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Star Tours: The Adventures Continue

By Jon de Burgh Miller on 19 May 2011

The latest chapter in the Star Wars saga arrives this week at Disney’s Hollywood Studios at Walt Disney World as Star Tours: The Adventures Continue blasts off to all new destinations.

Replacing the old 1980s Star Tours ride, which took passengers on an aborted flight to Endor (and can still be seen at Disneyland Paris), the new ride has had a 21st century 3D digital makeover to turn a worn out attraction showing its age into the hottest ticket in town.

Created under the close supervision of George Lucas, the new ride takes place at some point between the two trilogies, when the Empire is at its height and the Rebel Alliance is throwing everything it has at the fight. In the middle of all this, interplanetary travel company Star Tours is doing its best to run regular flights to various planets from the Star Wars universe, but trips don’t always go to plan.

Whereas the old ride didn’t have much of a storyline, the new ride cleverly seeds one through the attraction. Stars of the show, R2D2 and C-3PO are present in the queue line, as before, only this time Threepio wonders why Captain Antilles loaned them to Star Tours. There are also rumours flying around that rebel spies are everywhere. All this paves the way for the storyline of the ride itself which sees guests fleeing from Darth Vader and the Empire and becoming part of the Rebel Alliance.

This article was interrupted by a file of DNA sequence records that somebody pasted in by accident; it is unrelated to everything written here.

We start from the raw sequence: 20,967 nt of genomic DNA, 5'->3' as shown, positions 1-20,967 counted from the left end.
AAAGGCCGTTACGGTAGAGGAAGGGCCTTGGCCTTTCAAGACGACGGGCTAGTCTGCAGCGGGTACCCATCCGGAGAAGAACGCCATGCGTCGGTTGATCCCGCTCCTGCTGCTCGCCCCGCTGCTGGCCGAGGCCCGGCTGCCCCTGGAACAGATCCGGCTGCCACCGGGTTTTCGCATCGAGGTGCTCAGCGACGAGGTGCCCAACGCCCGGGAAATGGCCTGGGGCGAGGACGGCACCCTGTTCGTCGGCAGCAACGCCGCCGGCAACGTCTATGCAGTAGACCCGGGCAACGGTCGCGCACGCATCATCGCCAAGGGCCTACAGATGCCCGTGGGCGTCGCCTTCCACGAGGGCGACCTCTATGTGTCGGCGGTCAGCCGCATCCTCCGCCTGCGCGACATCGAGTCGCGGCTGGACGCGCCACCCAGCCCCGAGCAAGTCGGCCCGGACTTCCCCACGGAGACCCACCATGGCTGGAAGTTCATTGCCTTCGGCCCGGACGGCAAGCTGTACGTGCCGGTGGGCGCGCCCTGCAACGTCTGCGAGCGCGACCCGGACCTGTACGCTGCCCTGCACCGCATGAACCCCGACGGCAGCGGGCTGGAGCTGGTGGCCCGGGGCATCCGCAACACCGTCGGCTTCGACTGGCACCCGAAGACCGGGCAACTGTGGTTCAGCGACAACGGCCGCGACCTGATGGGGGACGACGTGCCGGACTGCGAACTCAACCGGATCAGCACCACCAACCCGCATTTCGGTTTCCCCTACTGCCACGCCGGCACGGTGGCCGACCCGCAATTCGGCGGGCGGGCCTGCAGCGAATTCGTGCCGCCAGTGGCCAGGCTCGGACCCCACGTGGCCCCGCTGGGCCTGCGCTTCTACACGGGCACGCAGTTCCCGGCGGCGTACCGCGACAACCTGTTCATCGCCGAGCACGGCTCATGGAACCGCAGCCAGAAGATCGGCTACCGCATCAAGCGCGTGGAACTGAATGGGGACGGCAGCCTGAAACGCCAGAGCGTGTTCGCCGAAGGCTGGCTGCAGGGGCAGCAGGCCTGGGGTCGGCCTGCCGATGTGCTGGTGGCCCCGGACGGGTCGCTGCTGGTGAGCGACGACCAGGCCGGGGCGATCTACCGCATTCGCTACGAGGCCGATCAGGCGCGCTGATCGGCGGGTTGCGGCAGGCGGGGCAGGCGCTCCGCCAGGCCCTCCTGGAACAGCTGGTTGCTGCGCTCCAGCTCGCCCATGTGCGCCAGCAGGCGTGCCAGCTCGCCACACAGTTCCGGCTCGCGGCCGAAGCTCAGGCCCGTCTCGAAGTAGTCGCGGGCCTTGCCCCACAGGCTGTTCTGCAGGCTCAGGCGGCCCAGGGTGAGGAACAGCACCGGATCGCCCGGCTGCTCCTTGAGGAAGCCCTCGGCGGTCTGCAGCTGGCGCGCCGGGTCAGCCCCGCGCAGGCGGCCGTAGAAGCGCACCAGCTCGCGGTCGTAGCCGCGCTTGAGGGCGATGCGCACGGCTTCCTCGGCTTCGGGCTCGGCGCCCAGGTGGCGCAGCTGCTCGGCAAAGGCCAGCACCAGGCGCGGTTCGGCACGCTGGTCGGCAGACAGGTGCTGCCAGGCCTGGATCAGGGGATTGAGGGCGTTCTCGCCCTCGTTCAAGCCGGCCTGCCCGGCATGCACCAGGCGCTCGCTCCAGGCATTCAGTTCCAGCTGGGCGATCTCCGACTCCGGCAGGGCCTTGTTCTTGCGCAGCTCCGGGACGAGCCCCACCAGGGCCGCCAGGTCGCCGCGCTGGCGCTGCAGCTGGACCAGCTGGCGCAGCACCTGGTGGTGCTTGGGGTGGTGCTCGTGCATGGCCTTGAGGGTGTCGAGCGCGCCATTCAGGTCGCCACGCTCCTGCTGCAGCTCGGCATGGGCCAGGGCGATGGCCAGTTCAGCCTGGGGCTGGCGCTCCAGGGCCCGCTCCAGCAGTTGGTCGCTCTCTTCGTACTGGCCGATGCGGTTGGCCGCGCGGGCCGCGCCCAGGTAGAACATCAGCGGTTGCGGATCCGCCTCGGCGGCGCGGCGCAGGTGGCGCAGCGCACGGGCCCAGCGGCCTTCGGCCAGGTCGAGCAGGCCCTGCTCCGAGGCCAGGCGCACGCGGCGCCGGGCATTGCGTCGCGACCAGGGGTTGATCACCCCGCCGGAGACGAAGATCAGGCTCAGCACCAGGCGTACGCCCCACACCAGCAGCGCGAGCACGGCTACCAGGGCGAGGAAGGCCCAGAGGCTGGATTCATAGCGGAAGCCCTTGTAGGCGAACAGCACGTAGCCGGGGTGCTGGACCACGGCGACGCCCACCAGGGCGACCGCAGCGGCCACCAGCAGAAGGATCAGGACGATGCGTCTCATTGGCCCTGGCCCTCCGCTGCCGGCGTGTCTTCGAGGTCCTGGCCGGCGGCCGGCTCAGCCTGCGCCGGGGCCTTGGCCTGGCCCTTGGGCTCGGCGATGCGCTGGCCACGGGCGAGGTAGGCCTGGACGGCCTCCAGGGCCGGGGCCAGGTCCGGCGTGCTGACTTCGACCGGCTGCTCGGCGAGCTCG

Unlike the previous incarnation of the ride, this time many characters from the trilogies make cameo appearances. Princess Leia, Yoda, Boba Fett, even Jar Jar Binks, can all be found at various points. This works to engage the audience like never before, and allows for far more jokes and laughs than were present previously.

Beyond the new crystal clear screen and projection system, and the awesome 3D, the main highlight of the new ride is the multiple destinations you can visit. From podracing on Tatooine to fighting the Empire on Hoth, there are 52 different ride combinations and six different planets (you visit two each ride), each of which more exhilarating, crammed with detail and exciting than anything in the old ride.

A minor fanboy nitpick could be that the battle of Hoth and the battle for Naboo shouldn’t really be in the same time-frame, but it only takes a little creativity to justify the anachronisms. Overall it sits nicely between the two trilogies, and the sight of the under-construction Death Star over Geonosis is a real thrill for the fanboys.

So far the ride seems to be a hit with all ages. Kids primarily familiar with The Clone Wars TV series will enthusiastically guess where their Starspeeder would end up, as will their parents who would have had the same excitement about the original trilogy films when they were kids. It really shows off the cross-generational appeal of Star Wars, and thus is a perfect fit for Walt Disney World.

Technologically impressive, with a good plot, fun jokes and thrilling ride combinations, Lucas and Disney have done a really great job making Star Tours now one of the world’s best theme park attractions now, and a must-do for any Star Wars fan.


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By Jon de Burgh Miller




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